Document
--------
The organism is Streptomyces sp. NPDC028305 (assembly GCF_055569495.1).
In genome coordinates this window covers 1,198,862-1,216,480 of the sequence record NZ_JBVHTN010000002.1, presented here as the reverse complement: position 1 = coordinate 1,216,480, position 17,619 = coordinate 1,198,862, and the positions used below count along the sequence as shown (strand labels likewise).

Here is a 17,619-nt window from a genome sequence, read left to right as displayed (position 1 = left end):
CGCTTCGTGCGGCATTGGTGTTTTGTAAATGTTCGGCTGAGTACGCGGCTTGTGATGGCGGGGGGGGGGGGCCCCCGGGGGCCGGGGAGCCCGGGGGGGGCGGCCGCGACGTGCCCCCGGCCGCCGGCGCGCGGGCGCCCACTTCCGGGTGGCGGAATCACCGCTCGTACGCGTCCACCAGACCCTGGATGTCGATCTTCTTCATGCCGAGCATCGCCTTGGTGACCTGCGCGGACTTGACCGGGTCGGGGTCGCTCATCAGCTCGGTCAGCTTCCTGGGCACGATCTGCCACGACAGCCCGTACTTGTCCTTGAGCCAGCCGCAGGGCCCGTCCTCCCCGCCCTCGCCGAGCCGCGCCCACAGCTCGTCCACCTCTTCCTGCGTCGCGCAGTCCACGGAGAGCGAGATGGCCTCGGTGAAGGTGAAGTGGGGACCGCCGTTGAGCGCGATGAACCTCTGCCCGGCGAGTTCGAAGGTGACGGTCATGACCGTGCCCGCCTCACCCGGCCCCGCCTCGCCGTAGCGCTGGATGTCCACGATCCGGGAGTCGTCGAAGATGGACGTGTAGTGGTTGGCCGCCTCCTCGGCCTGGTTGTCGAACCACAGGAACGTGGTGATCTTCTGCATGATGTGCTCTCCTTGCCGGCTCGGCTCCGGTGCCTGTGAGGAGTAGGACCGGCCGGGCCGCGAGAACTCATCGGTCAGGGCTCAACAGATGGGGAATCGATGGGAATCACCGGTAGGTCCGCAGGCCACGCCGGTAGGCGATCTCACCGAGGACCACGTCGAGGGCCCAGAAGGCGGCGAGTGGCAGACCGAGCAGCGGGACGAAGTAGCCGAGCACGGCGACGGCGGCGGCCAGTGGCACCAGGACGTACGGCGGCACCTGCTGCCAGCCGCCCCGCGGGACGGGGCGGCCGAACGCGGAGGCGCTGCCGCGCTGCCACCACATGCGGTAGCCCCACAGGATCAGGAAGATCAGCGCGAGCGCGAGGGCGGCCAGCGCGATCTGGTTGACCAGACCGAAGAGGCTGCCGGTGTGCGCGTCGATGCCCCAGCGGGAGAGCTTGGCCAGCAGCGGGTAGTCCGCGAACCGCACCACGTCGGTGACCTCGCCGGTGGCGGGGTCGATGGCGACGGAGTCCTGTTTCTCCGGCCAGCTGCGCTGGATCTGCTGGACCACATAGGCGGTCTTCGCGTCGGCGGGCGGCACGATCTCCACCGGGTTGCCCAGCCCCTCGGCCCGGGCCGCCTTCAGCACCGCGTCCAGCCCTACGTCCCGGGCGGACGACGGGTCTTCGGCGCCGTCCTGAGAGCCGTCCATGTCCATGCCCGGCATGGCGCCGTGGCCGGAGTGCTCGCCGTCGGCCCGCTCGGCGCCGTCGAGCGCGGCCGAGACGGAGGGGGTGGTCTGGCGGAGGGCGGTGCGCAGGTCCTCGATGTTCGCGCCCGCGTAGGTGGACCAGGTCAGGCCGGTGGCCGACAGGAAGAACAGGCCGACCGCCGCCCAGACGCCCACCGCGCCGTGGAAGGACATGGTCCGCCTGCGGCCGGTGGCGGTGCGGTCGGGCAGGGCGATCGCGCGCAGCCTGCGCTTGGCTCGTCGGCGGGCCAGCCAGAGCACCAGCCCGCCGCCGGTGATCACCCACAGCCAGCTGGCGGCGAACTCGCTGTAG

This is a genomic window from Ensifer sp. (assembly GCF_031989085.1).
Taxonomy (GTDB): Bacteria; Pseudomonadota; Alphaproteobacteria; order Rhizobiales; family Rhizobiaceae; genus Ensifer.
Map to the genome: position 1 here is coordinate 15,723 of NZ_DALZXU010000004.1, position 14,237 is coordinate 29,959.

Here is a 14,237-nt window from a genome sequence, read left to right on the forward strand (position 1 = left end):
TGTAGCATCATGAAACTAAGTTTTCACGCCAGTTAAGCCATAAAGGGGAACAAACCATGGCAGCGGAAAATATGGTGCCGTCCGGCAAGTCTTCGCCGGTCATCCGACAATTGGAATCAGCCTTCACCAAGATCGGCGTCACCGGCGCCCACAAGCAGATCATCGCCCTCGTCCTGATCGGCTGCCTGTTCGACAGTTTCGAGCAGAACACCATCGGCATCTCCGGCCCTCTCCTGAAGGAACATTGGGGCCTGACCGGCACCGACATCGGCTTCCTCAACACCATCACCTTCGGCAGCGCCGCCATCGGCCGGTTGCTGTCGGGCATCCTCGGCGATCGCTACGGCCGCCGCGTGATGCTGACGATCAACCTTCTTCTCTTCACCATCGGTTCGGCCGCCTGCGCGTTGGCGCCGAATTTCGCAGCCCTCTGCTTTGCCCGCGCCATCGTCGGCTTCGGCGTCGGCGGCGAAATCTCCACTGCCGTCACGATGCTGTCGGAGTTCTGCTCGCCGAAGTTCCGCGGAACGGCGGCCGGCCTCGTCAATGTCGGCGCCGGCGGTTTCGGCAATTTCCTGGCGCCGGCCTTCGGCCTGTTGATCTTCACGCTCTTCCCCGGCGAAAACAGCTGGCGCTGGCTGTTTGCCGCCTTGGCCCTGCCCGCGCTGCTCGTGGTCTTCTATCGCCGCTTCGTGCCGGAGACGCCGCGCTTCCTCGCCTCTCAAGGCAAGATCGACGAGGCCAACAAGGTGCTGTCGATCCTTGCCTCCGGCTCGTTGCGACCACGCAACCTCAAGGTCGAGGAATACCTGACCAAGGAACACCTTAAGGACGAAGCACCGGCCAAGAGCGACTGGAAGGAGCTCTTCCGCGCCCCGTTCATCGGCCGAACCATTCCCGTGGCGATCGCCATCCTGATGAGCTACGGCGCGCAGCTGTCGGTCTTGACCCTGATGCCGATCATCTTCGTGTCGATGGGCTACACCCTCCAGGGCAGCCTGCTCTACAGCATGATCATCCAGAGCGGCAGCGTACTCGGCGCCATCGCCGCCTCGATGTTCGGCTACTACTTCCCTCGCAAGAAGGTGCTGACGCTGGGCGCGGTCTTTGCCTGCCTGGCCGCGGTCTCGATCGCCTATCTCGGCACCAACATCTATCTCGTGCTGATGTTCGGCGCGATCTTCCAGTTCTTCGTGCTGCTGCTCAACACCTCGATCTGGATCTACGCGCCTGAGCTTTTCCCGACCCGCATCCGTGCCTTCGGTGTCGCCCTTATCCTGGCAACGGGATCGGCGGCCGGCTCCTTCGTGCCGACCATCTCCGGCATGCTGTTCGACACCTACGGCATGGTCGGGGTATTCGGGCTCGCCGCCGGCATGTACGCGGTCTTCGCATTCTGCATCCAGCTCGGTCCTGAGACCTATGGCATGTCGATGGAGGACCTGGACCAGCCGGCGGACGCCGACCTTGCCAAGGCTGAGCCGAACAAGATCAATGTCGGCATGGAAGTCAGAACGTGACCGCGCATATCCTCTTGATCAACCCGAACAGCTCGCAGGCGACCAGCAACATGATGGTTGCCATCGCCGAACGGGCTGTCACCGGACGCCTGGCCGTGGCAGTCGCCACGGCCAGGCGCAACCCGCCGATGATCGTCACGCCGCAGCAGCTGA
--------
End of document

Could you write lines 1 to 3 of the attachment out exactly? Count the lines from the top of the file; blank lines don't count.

The organism is Streptomyces sp. NPDC028305 (assembly GCF_055569495.1).
In genome coordinates this window covers 1,198,862-1,216,480 of the sequence record NZ_JBVHTN010000002.1, presented here as the reverse complement: position 1 = coordinate 1,216,480, position 17,619 = coordinate 1,198,862, and the positions used below count along the sequence as shown (strand labels likewise).

Here is a 17,619-nt window from a genome sequence, read left to right as displayed (position 1 = left end):